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American Bar Foundation

The Process Is the Punishment: Handling Cases in a Lower Criminal Court by Malcolm M. Feeley Review by: Jerome H. Skolnick American Bar Foundation Research Journal, Vol. 6, No. 1 (Winter, 1981), pp. 283-286 Published by: Wiley on behalf of the American Bar Foundation Stable URL: http://www.jstor.org/stable/828030 . Accessed: 13/03/2014 00:59
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Book Reviews
MALCOLMM. FEELEY,

The Process Is the Punishment: Handling Cases in a Lower Criminal Court. New York: Russell Sage Foundation, 1979. Pp. xxii + 330.
Reviewed by JEROME H. SKOLNICK

This book confrontsus with a perplexing moraland publicpolicy dilemmafor the Americancriminaljustice system. That dilemma:The more our lower criminal courtsachievewhat Feeleylabels "the adjudicative ideal"-the ideals of due process for individualsaccusedof minor crime-the more we raise the transaction costs of offering justice. Paradoxically, the costs of justice, even when defense attorneysare providedfor the indigent,are borne largelyby the accused in the lower criminal courts. If that is true, and Feeley presentsconsiderable evidence to show that it is, then the process, he concludes, is the punishment-hence the title of this book. Thus, the more process our adjudicative ideals offer in the name of preventingundeserved punishment,the more punishment we actuallyimpose. That fundamentalcontradiction,that paradox,is the major concern and conclusion of this book and, its author argues, the major problemof America'slower criminalcourts. Feeley's study is of the lower court in New Haven, Connecticut,the Court of Common Pleas. The court has sentencingjurisdictiononly over minor felonies and misdemeanors.That feature of the studied court is importantto all of the outcomesin Feeley'sstudy because,given the probabilities of minor penaltiesin the lower courts, the costs of avoiding these are likely to outweighthe seriousness of the penaltiesthemselves.But that might not be true for courts involved with adjudicatingmore serious accusationsof crime. his researchon a New Haven court Feeley defends, with some persuasiveness, as being fairly representative of lower criminalcourts in urban America. He arguesthat the right questionis not whetherNew Haven should be regardedas typical:"The correcttest," he writes, "is not to show that New Haven is typical of all Americancities or typicalof middle-sized cities, but ratherto show that it is not so atypical as to be unique" (p. xx; emphasisin original). Actually, the communityof New Haven is atypical. But I suspectthat the structuralfeatures and dynamicsof New Haven's lower criminalcourt are fairly widespreadin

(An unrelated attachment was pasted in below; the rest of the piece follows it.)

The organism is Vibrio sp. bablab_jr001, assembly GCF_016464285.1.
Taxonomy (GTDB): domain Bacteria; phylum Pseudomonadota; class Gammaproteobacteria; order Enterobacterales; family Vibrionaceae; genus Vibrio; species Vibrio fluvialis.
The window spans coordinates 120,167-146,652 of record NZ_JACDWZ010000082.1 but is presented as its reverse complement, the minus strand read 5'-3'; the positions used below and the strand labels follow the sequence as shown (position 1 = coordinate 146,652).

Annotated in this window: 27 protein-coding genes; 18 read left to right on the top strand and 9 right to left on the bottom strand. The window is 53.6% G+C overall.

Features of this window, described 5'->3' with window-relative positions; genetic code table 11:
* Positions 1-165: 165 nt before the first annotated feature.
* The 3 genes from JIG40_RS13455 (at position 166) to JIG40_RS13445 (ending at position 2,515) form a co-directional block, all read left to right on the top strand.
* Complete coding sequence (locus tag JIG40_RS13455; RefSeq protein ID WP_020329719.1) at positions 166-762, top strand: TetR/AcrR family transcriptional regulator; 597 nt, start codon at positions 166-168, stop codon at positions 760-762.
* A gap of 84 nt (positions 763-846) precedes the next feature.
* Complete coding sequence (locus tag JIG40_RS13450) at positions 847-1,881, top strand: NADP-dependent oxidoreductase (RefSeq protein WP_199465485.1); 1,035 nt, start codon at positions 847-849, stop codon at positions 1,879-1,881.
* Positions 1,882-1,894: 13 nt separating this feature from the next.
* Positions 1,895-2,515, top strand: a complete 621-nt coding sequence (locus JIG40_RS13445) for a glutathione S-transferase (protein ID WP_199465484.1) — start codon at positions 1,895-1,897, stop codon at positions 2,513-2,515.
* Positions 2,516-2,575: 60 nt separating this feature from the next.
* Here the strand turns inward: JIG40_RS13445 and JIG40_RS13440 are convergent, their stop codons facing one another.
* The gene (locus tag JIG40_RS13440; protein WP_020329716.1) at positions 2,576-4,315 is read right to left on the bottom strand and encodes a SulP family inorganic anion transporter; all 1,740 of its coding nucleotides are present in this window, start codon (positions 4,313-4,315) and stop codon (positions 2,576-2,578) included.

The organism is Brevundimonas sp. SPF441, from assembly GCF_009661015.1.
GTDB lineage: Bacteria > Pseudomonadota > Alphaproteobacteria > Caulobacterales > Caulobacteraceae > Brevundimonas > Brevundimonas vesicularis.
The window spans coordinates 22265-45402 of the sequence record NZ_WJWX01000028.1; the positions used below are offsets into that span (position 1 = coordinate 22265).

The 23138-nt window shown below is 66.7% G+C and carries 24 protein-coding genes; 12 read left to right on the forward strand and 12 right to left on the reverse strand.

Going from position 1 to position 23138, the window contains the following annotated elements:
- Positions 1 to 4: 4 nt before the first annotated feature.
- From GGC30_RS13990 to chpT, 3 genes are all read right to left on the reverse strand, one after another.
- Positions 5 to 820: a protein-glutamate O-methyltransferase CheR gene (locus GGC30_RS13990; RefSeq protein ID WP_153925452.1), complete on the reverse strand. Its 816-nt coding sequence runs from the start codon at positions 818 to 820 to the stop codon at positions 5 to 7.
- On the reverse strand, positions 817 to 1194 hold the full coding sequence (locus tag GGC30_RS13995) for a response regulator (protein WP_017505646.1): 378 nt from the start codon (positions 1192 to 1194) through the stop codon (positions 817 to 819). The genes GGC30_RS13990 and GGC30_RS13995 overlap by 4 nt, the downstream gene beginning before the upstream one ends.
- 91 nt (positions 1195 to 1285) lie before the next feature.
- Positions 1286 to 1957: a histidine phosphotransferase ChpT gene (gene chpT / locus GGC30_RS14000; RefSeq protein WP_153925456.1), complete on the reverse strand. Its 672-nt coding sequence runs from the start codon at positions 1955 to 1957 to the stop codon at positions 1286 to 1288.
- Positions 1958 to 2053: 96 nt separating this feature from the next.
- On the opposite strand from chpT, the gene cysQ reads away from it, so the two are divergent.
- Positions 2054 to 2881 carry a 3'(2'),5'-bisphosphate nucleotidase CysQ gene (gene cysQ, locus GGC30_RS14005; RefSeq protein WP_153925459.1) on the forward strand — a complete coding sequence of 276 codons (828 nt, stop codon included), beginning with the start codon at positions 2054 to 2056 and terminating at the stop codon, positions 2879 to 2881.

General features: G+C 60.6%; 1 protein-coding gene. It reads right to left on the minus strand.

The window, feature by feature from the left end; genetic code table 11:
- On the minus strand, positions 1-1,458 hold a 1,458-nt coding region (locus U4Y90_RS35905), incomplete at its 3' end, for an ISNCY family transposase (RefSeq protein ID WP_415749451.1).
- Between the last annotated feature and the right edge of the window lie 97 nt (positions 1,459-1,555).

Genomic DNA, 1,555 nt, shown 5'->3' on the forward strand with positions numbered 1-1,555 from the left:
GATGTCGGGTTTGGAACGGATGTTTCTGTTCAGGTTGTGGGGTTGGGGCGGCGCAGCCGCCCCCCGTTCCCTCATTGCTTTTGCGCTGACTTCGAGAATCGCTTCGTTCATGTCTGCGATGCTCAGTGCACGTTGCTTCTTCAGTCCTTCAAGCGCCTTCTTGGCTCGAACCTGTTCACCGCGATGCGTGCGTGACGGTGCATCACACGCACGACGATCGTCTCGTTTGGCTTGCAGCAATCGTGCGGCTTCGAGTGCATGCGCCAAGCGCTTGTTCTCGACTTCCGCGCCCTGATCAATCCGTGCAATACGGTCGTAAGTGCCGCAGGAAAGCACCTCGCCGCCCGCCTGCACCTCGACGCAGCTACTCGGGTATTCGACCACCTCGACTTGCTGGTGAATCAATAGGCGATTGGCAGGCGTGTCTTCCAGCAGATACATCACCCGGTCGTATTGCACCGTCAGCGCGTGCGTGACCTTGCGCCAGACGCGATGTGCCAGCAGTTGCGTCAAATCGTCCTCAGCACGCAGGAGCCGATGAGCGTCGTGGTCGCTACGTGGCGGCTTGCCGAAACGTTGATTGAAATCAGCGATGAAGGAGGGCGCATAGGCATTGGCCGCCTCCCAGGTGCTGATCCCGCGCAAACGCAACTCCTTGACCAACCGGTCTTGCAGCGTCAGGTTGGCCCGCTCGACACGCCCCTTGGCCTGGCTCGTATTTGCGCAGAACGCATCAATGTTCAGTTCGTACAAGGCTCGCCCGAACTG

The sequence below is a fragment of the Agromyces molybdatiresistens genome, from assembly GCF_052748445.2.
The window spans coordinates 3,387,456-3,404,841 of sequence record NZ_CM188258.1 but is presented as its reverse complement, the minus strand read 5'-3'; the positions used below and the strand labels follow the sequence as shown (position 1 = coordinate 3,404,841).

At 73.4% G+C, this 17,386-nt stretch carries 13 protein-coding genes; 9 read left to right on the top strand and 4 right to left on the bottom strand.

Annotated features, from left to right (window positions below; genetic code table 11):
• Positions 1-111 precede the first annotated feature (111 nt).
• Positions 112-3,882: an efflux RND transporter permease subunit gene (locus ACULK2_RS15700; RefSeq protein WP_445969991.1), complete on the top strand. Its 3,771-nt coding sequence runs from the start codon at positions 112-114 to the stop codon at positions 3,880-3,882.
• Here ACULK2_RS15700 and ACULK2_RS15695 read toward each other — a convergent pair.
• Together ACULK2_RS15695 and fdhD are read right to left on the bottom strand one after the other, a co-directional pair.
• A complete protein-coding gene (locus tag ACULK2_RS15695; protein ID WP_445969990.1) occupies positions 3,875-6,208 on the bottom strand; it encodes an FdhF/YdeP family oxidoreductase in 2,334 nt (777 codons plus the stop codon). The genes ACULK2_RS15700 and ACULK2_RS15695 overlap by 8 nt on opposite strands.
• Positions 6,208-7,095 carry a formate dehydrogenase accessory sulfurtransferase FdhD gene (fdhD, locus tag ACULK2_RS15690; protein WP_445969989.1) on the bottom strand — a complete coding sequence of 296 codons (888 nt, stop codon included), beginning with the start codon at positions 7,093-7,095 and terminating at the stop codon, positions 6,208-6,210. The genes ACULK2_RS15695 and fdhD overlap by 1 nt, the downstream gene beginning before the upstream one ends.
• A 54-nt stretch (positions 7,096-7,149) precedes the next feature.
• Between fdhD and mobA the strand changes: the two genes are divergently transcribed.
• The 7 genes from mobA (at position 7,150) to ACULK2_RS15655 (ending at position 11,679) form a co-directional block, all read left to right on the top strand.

Jerome H. Skolnick is Professor of Law at the University of California, Berkeley.